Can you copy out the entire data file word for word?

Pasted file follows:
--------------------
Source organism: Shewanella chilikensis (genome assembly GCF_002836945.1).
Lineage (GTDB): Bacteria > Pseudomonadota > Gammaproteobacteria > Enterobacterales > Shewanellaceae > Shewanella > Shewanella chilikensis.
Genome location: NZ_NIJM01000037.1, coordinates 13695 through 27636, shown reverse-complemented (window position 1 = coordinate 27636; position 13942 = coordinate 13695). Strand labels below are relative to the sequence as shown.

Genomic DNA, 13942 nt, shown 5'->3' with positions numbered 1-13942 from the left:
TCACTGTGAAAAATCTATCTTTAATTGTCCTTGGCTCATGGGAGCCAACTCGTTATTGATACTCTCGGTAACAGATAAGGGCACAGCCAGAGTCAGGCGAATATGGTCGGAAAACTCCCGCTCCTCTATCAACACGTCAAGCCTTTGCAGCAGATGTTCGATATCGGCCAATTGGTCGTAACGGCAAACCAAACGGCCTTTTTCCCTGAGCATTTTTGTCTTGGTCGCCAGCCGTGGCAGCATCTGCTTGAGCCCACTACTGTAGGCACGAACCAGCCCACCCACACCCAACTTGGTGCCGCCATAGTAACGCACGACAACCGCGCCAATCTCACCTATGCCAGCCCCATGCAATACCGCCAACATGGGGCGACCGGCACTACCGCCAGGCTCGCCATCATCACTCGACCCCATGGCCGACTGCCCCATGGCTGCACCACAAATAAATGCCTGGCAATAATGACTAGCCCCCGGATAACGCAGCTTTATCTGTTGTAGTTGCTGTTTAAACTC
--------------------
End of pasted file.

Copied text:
Source organism: Shewanella chilikensis (genome assembly GCF_002836945.1).
Lineage (GTDB): Bacteria > Pseudomonadota > Gammaproteobacteria > Enterobacterales > Shewanellaceae > Shewanella > Shewanella chilikensis.
Genome location: NZ_NIJM01000037.1, coordinates 13695 through 27636, shown reverse-complemented (window position 1 = coordinate 27636; position 13942 = coordinate 13695). Strand labels below are relative to the sequence as shown.

Genomic DNA, 13942 nt, shown 5'->3' with positions numbered 1-13942 from the left:
TCACTGTGAAAAATCTATCTTTAATTGTCCTTGGCTCATGGGAGCCAACTCGTTATTGATACTCTCGGTAACAGATAAGGGCACAGCCAGAGTCAGGCGAATATGGTCGGAAAACTCCCGCTCCTCTATCAACACGTCAAGCCTTTGCAGCAGATGTTCGATATCGGCCAATTGGTCGTAACGGCAAACCAAACGGCCTTTTTCCCTGAGCATTTTTGTCTTGGTCGCCAGCCGTGGCAGCATCTGCTTGAGCCCACTACTGTAGGCACGAACCAGCCCACCCACACCCAACTTGGTGCCGCCATAGTAACGCACGACAACCGCGCCAATCTCACCTATGCCAGCCCCATGCAATACCGCCAACATGGGGCGACCGGCACTACCGCCAGGCTCGCCATCATCACTCGACCCCATGGCCGACTGCCCCATGGCTGCACCACAAATAAATGCCTGGCAATAATGACTAGCCCCCGGATAACGCAGCTTTATCTGTTGTAGTTGCTGTTTAAACTC